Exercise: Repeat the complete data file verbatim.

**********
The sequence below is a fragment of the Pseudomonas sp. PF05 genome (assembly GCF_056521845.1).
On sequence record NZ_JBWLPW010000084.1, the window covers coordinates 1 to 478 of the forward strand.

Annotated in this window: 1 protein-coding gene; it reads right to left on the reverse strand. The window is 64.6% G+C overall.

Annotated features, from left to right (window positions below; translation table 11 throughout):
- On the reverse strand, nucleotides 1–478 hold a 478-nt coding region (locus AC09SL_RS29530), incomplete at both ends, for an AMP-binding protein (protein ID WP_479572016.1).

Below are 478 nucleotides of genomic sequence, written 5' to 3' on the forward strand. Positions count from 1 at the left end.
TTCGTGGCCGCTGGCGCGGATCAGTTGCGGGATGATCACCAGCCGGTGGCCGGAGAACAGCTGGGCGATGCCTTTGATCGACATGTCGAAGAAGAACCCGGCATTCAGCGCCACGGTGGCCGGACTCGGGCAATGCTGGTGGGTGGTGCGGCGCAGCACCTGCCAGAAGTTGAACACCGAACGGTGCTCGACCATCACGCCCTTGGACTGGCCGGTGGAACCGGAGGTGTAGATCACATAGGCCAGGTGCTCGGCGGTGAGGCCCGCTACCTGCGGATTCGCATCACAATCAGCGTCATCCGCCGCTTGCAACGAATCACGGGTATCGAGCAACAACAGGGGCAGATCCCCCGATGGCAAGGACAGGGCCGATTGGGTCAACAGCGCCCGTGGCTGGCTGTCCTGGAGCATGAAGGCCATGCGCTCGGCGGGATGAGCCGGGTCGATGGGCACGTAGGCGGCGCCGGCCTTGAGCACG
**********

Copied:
The sequence below is a fragment of the Pseudomonas sp. PF05 genome (assembly GCF_056521845.1).
On sequence record NZ_JBWLPW010000084.1, the window covers coordinates 1 to 478 of the forward strand.

Annotated in this window: 1 protein-coding gene; it reads right to left on the reverse strand. The window is 64.6% G+C overall.

Annotated features, from left to right (window positions below; translation table 11 throughout):
- On the reverse strand, nucleotides 1–478 hold a 478-nt coding region (locus AC09SL_RS29530), incomplete at both ends, for an AMP-binding protein (protein ID WP_479572016.1).

Below are 478 nucleotides of genomic sequence, written 5' to 3' on the forward strand. Positions count from 1 at the left end.
TTCGTGGCCGCTGGCGCGGATCAGTTGCGGGATGATCACCAGCCGGTGGCCGGAGAACAGCTGGGCGATGCCTTTGATCGACATGTCGAAGAAGAACCCGGCATTCAGCGCCACGGTGGCCGGACTCGGGCAATGCTGGTGGGTGGTGCGGCGCAGCACCTGCCAGAAGTTGAACACCGAACGGTGCTCGACCATCACGCCCTTGGACTGGCCGGTGGAACCGGAGGTGTAGATCACATAGGCCAGGTGCTCGGCGGTGAGGCCCGCTACCTGCGGATTCGCATCACAATCAGCGTCATCCGCCGCTTGCAACGAATCACGGGTATCGAGCAACAACAGGGGCAGATCCCCCGATGGCAAGGACAGGGCCGATTGGGTCAACAGCGCCCGTGGCTGGCTGTCCTGGAGCATGAAGGCCATGCGCTCGGCGGGATGAGCCGGGTCGATGGGCACGTAGGCGGCGCCGGCCTTGAGCACG